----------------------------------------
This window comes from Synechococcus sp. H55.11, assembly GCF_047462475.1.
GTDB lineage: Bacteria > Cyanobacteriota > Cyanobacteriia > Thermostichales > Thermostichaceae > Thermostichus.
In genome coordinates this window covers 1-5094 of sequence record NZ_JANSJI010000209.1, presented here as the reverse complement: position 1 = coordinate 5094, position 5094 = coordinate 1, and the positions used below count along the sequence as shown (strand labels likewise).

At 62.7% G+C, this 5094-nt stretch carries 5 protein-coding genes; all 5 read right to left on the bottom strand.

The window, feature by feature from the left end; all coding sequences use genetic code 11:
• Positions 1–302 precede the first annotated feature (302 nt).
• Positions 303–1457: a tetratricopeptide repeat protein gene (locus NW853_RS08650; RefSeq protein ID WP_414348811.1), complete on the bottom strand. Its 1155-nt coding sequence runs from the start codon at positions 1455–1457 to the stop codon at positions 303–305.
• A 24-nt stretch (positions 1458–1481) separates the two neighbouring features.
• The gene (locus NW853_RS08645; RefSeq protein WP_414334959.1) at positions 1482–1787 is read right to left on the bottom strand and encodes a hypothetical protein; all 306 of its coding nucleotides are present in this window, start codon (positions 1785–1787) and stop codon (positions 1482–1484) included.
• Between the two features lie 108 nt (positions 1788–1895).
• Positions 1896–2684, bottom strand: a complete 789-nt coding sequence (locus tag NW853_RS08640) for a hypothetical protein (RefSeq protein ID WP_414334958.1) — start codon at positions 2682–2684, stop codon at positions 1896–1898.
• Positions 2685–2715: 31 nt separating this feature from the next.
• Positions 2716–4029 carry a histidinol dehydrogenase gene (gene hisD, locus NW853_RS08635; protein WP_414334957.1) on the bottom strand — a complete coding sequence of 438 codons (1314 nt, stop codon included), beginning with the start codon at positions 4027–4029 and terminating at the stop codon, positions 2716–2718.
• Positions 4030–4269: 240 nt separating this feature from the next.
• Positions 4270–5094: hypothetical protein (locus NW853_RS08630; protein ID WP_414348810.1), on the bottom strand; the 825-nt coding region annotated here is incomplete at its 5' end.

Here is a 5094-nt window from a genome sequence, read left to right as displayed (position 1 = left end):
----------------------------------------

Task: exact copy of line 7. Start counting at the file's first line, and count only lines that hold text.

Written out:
• Positions 303–1457: a tetratricopeptide repeat protein gene (locus NW853_RS08650; RefSeq protein ID WP_414348811.1), complete on the bottom strand. Its 1155-nt coding sequence runs from the start codon at positions 1455–1457 to the stop codon at positions 303–305.